Television and Violence
By Trevor Huffman
Na, na, na, na, na, na, na, na, na, na, na, na, Batman! Na, na, na, na, na, na, na, na, Batman! Batman, Batman, Batman! Wham! Pow! Kaboom! We have all no doubt watched and mimicked at some point in our lives our favorite comic book hero’s. We have donned the capes and strapped on the fake guns to run around the great outdoors in search of capturing and eliminating the villains! The television has brought these images and these heroines to us for many generations, and no doubt will continue to do so for many more. The question becomes, does this have a negative impact on children and their perception or acceptance of violence?
“In 1996, the American Medical Association (AMA) issued the starting statement that violence in television and films had reached such a high level that it posed a hazard to our health. More recently, a study found a strong link between aggressive behavior and the amount of time elementary school children spend watching television and using video games” (Macionis, p. 78). According to the American Academy of Child and Adolescent Psychology, it has been found that American children spend approximately four hours every single day watching television.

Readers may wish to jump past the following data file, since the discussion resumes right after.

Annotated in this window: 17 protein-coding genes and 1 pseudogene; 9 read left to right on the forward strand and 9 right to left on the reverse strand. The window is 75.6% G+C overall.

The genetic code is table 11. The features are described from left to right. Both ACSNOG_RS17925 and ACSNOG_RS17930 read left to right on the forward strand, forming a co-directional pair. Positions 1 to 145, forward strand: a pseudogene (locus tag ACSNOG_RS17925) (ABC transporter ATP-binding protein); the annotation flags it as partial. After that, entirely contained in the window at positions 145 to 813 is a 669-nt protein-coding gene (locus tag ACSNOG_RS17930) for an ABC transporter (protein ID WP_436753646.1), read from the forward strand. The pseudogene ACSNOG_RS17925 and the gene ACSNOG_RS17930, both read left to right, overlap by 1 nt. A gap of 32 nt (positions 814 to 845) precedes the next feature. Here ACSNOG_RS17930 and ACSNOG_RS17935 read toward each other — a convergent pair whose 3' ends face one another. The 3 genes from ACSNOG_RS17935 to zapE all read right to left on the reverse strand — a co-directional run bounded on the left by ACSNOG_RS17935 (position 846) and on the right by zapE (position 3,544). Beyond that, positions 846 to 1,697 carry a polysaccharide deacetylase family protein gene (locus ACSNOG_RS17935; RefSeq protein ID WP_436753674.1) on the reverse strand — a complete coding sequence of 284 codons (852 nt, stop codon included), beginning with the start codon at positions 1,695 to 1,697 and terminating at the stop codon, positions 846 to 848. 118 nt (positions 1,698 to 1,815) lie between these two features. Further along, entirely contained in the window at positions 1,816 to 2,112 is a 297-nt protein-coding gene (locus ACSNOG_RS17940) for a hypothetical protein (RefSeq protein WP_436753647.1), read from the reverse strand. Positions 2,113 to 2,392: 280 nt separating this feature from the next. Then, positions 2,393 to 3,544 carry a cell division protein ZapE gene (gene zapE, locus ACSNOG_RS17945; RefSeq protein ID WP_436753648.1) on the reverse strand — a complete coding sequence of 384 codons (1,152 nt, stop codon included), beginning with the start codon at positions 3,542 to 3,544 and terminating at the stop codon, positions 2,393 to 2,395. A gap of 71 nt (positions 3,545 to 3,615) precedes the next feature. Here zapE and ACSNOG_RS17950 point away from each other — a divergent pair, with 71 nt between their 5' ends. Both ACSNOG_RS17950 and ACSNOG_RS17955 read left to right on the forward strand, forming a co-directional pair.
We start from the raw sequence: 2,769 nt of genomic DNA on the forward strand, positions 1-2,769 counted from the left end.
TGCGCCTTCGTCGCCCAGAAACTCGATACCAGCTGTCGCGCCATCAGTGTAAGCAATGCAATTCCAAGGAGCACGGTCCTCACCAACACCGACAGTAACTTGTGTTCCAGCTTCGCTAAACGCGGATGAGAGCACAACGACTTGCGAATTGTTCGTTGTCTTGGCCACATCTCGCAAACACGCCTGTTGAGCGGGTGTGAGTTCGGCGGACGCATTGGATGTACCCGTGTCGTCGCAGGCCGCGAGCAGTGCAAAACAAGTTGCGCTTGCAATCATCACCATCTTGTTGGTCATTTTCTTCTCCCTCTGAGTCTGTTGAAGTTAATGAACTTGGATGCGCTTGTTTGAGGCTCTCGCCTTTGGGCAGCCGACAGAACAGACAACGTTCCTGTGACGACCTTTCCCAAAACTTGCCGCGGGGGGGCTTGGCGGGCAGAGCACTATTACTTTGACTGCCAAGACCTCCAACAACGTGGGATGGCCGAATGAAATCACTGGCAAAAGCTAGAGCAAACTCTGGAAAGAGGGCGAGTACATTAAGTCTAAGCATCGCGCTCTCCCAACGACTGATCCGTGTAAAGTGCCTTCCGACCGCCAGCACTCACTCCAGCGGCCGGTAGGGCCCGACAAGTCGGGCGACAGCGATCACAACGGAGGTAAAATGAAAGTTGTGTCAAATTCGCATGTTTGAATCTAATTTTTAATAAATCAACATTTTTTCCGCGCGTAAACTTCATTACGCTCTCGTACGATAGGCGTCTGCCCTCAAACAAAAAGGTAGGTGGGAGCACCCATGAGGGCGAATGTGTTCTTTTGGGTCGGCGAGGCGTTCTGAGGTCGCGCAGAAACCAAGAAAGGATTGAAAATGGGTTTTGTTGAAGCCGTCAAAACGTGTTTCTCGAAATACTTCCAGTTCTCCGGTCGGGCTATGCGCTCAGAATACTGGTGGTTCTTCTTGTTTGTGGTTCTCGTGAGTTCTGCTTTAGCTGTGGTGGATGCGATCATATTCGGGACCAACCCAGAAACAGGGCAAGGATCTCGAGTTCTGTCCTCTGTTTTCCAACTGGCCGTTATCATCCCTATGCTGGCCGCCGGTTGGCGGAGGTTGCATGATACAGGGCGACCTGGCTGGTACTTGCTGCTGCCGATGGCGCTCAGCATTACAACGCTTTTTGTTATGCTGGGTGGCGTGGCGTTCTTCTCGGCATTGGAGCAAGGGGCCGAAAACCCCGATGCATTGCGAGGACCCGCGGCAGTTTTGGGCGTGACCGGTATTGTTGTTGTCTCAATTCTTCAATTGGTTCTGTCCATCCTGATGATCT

The television programming of not only past years is flooded with violence. Perhaps these violent instances that children watch do have a big impact on their behavior. There have been hundreds of studies of the effects of television violence on children and teenagers and the results show that “children may: * Become “immune” or numb to the horror of violence
* Gradually accept violence as a way to solve problems
* Imitate the violence they observe on television, and
* Identify with certain characters, victims and/or victimizers” (AACAP, online). It stands to reason that children who watch extremely violent television shows are impacted by it. It does make sense that these children would wish to...
References: n.a. (2011). Children and tv violence. American Academy of Child and Adolescent
n.a. (1999). Violence on television: What do children learn? What can parents do?
American Psychological Association
Popkin, H. (2011). 7.5M kids lie to get on facebook. Retrieved March 26, 2013 from
Sarkis, S. (2010). Shootings and television violence; Television violence actually
changes brain function
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